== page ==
June 18, 2008
It's a given that even with such a wealth of animated shorts on the Internet, there's nothing like rubbing shoulders with like-minded people at a film festival. But when it comes to festival compilations on DVD, things get a little trickier. After all, if you're going to watch a bunch of shorts on the small screen, why buy them on DVD when you can probably find many of them, legally or otherwise, online?
That question plagues the third iteration of the annual Animation Show DVD release; a quick glance at its contents revealed three shorts that I'd seen online already, and I'm sure most, if not all, of the rest are lurking around somewhere.
Ah, but then you wouldn't have the distinct pleasure of watching 103 minutes of some of the best shorts of the past three years by pressing just one button from the comfort of your couch. Really, there isn't a false note here. I've seen Rabbit, City Paradise, Tyger and Learn Self Defense a gazillion times, and cheerfully sat through them from start to finish again. The kaleidoscopic Collision was serviceable and short enough not to be too taxing, and One D entertained me despite its one-note gag, unsurprising animation in-joke and glaring technical inaccuracy. (Hello, these characters are two-dimensional, not one-dimensional. Watch Ladd Ehlinger, Jr.'s interpretation of Flatland to see it done right.) Overall, a nice variety of films in a nice variety of styles.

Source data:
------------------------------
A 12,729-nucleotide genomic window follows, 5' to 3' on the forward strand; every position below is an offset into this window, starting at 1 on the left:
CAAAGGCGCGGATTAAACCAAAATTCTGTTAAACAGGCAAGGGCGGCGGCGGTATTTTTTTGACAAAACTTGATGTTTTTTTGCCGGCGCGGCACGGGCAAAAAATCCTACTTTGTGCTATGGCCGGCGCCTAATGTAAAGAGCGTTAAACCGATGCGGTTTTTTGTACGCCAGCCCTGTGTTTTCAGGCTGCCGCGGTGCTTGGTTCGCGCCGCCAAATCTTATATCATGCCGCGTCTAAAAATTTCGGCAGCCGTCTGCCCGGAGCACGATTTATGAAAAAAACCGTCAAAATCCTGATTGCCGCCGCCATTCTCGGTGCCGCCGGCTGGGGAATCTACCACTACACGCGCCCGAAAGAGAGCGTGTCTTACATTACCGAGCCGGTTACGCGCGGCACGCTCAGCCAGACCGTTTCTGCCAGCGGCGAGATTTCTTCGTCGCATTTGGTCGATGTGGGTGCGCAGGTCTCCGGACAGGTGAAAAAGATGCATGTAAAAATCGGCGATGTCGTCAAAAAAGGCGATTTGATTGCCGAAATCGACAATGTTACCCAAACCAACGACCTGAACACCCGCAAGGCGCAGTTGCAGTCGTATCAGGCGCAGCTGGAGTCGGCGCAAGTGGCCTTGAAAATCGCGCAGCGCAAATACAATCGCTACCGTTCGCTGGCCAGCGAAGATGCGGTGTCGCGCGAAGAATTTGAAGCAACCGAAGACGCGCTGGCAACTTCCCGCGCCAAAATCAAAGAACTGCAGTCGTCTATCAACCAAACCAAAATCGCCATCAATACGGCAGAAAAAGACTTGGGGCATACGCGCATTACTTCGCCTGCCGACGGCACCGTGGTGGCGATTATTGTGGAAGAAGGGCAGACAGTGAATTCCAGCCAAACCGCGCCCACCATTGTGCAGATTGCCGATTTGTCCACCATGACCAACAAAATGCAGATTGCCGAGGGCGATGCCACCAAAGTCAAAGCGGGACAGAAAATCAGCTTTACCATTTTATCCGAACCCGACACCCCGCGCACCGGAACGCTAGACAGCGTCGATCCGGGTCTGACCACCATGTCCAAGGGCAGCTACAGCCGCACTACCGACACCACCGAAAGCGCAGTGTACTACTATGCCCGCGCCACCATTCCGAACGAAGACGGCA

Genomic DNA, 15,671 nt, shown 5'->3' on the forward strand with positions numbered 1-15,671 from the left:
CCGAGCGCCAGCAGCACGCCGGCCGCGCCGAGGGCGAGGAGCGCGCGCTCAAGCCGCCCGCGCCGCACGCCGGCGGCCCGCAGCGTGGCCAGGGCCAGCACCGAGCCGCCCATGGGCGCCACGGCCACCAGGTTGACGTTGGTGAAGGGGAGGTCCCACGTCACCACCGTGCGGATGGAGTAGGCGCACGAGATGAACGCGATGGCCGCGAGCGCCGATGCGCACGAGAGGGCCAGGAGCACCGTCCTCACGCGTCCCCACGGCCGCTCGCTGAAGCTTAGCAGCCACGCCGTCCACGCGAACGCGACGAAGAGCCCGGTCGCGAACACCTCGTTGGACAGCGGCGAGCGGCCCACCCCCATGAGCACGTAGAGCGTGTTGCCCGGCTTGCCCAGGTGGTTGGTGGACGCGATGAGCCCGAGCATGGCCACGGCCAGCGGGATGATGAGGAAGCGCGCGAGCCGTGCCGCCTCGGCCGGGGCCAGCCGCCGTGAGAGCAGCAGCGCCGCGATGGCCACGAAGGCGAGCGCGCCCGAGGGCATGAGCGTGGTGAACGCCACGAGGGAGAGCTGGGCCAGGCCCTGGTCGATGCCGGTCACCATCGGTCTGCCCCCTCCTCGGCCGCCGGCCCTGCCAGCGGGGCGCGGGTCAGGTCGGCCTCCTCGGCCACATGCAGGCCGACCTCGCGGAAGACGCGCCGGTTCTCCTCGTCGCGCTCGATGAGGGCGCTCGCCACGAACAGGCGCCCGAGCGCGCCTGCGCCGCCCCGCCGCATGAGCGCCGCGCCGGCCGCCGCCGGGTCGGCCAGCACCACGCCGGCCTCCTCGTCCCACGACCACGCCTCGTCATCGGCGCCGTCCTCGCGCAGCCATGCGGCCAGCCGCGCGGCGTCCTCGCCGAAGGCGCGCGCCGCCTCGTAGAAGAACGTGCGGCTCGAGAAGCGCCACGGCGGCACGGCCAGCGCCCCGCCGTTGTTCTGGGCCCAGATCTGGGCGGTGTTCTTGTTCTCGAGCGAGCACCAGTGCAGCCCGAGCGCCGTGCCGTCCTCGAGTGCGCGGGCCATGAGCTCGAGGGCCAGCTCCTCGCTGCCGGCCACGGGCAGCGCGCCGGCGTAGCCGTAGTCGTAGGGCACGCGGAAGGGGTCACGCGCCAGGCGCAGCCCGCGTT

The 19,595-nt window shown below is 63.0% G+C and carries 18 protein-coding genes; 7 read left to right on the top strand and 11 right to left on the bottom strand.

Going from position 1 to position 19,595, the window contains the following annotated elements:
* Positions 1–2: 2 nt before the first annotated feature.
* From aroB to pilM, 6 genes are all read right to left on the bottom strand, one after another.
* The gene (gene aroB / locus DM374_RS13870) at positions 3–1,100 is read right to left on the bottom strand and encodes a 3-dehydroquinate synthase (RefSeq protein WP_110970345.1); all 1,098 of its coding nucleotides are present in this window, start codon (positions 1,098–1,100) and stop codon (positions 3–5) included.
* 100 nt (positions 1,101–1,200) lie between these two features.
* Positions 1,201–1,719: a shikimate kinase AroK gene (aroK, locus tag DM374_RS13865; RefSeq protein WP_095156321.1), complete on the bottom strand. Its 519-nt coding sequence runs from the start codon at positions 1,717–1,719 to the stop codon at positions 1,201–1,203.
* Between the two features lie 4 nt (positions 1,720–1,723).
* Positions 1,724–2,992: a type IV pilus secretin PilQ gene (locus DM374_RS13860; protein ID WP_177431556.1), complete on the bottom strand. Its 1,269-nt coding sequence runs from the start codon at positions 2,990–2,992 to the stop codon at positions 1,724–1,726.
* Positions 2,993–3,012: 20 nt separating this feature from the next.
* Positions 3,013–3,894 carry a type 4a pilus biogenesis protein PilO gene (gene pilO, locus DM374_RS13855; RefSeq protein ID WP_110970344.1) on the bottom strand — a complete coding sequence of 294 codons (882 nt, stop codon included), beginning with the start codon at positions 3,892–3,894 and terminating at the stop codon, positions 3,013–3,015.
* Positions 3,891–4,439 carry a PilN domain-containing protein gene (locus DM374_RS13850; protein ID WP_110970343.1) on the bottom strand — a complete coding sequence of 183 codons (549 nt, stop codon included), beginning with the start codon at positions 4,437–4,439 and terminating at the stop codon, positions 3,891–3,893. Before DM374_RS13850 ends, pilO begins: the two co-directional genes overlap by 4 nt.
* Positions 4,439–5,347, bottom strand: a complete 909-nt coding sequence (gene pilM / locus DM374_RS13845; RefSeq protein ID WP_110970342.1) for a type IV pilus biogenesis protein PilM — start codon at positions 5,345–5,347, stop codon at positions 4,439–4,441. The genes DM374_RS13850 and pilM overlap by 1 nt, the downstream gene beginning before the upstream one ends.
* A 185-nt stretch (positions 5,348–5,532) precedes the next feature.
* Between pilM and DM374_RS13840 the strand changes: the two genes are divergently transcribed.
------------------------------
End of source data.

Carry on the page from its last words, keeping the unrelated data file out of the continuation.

Also, you wouldn't get great extras like an animatic and three video interviews, along with text interviews you can read by putting the DVD into a computer. That's some good bang for the bucks.
For all that, though, there are a few things that bother me here. I'm still not sure if I'm keen on the DVDs including a bunch of shorts that weren't screened during the theatrical run. I expect to see shorts on the big screen that I won't see on DVD due to rights issues, but it feels kind of odd that neither medium, by itself, is the complete experience.
Most glaring, however, is the inclusion of an eight-minute trailer for MTV's The Maxx, which is stuck in the middle of the festival extras instead of with the MTV trailers. (The Animation Show DVD is distributed by MTV Home Entertainment.) It's strange, because it's not part of the festival content, but its placement implies inclusion in the festival. Er, um, why exactly? It feels like a bit of corporate pimping, which doesn't reflect well on anyone involved.
Where to Get It
Buy The Animation Show, Vol. 3 on DVD from Amazon.com